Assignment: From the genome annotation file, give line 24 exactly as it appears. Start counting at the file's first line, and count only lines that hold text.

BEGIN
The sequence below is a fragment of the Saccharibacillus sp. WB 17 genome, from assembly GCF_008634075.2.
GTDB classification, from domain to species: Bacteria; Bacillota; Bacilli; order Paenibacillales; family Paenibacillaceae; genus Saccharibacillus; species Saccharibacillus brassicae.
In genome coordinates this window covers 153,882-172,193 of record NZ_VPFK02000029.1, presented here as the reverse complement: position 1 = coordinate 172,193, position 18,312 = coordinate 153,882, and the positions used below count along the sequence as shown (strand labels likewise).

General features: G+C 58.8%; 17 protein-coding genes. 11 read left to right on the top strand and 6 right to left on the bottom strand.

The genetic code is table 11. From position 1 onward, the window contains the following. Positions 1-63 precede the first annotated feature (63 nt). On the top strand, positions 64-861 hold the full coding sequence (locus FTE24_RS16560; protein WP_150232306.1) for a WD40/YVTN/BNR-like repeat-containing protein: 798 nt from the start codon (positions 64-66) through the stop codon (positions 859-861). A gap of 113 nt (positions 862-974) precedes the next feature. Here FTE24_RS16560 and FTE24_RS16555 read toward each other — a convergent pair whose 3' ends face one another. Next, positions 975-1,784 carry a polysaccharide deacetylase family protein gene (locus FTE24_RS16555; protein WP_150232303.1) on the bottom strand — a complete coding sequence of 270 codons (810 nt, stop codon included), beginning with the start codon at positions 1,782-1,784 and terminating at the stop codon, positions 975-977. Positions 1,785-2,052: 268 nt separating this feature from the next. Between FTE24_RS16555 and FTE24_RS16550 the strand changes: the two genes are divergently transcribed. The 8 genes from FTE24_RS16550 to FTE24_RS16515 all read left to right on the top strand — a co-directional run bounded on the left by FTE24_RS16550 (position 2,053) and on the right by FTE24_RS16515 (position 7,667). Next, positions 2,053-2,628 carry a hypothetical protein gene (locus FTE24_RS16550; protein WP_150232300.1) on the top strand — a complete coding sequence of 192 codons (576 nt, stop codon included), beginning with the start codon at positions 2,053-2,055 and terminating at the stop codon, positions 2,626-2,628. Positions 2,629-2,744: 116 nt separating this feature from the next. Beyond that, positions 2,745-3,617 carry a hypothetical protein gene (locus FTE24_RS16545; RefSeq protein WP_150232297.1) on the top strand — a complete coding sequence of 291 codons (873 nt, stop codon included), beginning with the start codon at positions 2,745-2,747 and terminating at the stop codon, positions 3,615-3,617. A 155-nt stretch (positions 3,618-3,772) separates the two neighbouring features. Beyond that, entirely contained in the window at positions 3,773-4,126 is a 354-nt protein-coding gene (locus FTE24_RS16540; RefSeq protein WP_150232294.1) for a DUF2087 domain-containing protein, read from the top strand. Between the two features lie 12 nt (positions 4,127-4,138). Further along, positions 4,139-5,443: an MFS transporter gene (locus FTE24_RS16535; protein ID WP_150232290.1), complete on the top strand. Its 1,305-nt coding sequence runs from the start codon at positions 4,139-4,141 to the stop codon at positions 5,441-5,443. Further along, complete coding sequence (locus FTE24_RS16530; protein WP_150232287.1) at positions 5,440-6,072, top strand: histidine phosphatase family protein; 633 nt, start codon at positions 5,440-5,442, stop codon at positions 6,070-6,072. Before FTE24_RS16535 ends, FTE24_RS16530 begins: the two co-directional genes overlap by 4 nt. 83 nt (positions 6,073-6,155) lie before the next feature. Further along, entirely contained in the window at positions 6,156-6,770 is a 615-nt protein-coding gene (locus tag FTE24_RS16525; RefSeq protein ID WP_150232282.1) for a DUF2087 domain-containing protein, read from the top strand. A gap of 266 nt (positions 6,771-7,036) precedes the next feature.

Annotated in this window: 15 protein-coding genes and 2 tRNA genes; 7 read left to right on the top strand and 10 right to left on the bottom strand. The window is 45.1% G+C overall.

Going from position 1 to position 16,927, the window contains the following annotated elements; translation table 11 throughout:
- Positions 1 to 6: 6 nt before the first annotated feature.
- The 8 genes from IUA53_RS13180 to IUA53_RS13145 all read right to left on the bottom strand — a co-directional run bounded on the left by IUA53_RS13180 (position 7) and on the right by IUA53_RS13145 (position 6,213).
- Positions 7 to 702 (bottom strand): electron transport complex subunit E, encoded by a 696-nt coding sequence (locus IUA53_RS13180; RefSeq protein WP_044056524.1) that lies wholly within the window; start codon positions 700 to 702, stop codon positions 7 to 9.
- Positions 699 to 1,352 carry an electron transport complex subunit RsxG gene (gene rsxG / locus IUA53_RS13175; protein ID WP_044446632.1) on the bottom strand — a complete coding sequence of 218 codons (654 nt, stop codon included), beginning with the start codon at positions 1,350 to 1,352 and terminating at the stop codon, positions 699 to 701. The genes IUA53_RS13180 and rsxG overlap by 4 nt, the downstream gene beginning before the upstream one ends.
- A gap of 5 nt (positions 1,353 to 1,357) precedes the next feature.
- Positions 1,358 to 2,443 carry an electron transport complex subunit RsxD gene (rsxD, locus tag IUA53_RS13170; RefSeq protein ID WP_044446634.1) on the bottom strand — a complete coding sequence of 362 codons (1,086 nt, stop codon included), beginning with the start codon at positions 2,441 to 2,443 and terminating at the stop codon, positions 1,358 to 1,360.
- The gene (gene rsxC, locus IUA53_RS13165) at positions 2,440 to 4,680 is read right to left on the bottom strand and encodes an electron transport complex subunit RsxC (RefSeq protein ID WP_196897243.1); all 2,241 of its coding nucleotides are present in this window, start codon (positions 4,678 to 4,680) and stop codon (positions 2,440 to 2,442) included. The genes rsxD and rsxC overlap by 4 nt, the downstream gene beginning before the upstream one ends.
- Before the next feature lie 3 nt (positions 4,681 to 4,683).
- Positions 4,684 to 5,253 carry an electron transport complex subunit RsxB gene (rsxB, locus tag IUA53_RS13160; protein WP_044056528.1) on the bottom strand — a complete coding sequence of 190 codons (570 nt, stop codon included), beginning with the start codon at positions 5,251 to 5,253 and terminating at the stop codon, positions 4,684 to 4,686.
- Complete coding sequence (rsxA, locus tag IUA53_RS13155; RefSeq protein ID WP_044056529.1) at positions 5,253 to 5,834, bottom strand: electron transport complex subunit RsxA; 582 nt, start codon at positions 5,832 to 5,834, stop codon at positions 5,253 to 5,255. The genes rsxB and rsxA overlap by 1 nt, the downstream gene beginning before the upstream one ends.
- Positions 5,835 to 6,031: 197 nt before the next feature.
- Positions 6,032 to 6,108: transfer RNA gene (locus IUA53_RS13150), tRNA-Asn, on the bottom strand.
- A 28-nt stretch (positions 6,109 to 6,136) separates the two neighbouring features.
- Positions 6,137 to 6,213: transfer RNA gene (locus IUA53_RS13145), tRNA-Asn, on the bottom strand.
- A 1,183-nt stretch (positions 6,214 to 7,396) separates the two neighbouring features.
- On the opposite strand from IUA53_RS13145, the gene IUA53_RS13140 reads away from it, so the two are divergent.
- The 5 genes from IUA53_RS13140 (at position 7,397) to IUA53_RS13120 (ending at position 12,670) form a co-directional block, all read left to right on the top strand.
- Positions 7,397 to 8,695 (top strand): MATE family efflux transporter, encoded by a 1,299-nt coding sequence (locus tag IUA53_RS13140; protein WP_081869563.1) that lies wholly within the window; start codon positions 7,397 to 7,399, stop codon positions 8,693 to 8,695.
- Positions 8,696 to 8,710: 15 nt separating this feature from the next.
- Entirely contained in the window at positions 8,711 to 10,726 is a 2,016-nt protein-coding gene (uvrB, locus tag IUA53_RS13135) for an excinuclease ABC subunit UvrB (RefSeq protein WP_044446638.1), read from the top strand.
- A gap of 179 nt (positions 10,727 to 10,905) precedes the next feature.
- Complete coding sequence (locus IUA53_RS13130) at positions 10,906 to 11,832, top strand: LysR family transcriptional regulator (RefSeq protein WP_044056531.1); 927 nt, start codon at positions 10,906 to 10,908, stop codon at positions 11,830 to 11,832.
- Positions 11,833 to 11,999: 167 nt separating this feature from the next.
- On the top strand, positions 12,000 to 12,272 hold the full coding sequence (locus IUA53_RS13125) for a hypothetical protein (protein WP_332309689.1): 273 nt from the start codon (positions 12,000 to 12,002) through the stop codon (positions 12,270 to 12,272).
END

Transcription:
- The 5 genes from IUA53_RS13140 (at position 7,397) to IUA53_RS13120 (ending at position 12,670) form a co-directional block, all read left to right on the top strand.